The barman brothers who came to blows

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1913 Police Court

The story of two warring brothers was related before Mr Hy. Stephenson (chairman) and Mr John Hall, at the Scarborough Police Court, when Charles Sanderson (27), barman, Middlesbrough Hotel, Dumple Street, was charged with inflicting grievous bodily harm upon his brother, Tom Sanderson (23), also a barman at the Middlesbrough Hotel.

The brothers appeared in court with their heads so heavily bandaged that only their faces were visible, and it was evident that the affray in which they had been engaged had been a severe one.

The Chief Constable said that, unfortunately, the brothers got squabbling at their home, the Middlesbrough Hotel, and not content with fighting with fists they used implements one against the other. Therefore this charge arose. It was a case full of difficulty, but one which it appeared necessary to bring before the court.

Tom Sanderson, who mumbled his evidence in a low and dazed manner, stated that shortly after eleven on Monday night he was entering the outside doorway of the house from the street when his brother struck him with a hard implement on the left side of the head. It was a severe blow. He ran out and down the street as far as the market to find his father. On returning a policeman was in the house.

Questioned by the Chief Constable, witness stated that something had happened previously in the afternoon. They had had a tussle about three o’clock, and another tussle about six.

Mr Windsor: Do you mean a fight with your fists? - Yes.

What happened between ten and eleven? Charles came on about half-past ten at night and went into the kitchen. He had had some drink. A few words passed between us then, and we “had a bit of a fight.”

I started it. I got on to him because he came in drunk. About eleven o’clock I went out with my father, and Charles “came at me” as I was going out, but did not strike me then. When I went back again he struck me with the hard instrument as I have stated.

Can you give any reason or motive for his wounding you ? - I cannot say.

Cross-examined by the prisoner Charles: What did I say to you when you kicked me? - I did not kick you at all.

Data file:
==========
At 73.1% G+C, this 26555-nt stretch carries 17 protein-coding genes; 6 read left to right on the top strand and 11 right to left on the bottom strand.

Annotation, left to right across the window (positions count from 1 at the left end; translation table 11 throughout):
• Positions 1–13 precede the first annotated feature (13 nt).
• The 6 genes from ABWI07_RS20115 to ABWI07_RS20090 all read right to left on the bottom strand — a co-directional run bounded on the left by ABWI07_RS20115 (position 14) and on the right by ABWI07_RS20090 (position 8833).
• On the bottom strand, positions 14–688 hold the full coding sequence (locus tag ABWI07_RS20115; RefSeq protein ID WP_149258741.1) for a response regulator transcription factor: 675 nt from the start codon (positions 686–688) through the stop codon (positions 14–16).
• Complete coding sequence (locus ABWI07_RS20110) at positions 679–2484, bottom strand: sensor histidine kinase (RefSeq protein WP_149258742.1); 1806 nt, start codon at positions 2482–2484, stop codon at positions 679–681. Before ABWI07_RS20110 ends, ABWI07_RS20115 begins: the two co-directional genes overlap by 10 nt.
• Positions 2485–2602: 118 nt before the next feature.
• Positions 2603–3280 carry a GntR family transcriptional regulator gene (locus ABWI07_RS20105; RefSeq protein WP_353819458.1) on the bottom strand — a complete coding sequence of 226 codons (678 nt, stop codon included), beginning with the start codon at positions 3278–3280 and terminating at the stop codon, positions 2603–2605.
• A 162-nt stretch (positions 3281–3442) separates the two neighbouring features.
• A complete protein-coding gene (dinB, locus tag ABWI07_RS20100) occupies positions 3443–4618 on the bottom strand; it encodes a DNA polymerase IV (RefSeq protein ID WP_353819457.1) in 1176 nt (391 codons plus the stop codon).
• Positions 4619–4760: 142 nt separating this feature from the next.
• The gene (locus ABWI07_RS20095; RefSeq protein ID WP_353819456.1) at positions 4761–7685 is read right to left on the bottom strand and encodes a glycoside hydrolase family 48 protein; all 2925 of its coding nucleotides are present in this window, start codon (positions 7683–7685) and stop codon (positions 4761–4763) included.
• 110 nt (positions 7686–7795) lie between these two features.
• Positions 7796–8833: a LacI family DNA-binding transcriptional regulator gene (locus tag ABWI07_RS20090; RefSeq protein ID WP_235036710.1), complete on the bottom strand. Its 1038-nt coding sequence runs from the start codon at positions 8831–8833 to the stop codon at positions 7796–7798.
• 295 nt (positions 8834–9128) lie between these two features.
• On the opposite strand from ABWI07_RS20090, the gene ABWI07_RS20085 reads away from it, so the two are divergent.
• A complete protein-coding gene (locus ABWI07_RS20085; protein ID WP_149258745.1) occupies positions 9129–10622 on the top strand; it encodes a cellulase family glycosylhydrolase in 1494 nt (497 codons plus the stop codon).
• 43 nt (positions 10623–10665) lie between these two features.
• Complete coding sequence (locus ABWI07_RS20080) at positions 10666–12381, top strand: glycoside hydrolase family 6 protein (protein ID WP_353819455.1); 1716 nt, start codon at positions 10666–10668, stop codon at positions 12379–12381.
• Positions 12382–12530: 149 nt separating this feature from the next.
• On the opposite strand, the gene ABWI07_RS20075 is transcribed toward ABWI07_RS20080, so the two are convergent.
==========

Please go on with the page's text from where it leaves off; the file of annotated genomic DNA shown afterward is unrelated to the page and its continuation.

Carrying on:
I received a blow on the back of the head from some blunt instrument; I don’t know what it was? - Yes, and you used an instrument as well.

Tom Sanderson, senior, father of the prisoners, stated that his two sons assisted him in the management of the house. About half past four in the afternoon Charles was using bad language in the house when Tom told him not to use such language to his father. Charles replied that he would use it to anyone and Tom said he should have more sense. Charles then knocked Tom down with his fist. Tom went into the kitchen, Charles following, and they commenced quarrelling again and had a scuffle. He parted them. Charles went out about half past six and returned about half past ten, the worse for drink. Tom was in the kitchen and Charles went there. Again the quarrelling commenced and it came to blows. He saw Tom bleeding from the head and then the soldering iron (produced) in the hand of Charles, but he did not see Charles strike Tom with it. Charles was also bleeding from the head, and he went for the police. In the struggle each of them fell down two or three times.

The Chief Constable: They were determined to fight then? - Yes.

Cross-examined by the prisoner Charles: Did you strike me with a set of knuckle dusters? - No; there is not such a thing in the place to my knowledge.

The Chairman: Is this a frequent occurrence for these two sons to quarrel? - Yes, but never so bad as this time.

Mr Hall: Cannot you let one go somewhere else to work and keep the other as barman? - That is what I am going to do now.

PC Taylor stated that at 11.35pm he was called to the Middlesbrough Hotel and found Charles Sanderson seated on a chair in a dazed condition bleeding from three wounds on the head. He 
began to render first aid, and then Tom Sanderson came in bleeding from a wound on the head. He asked Charles if he struck his brother with the soldering iron and he said “yes”.

At the hospital Charles said to Tom, “you were laughing at me having my head in a bandage this afternoon; now you have yours in one.” At the police station they each charged the other.

The Chairman said that the magistrates had decided to dismiss the case because Tom had admitted that Charles struck him in self defence. It was high time one of them left home. The case against Tom Sanderson was then withdrawn, and the brothers sat down beside each other before leaving court.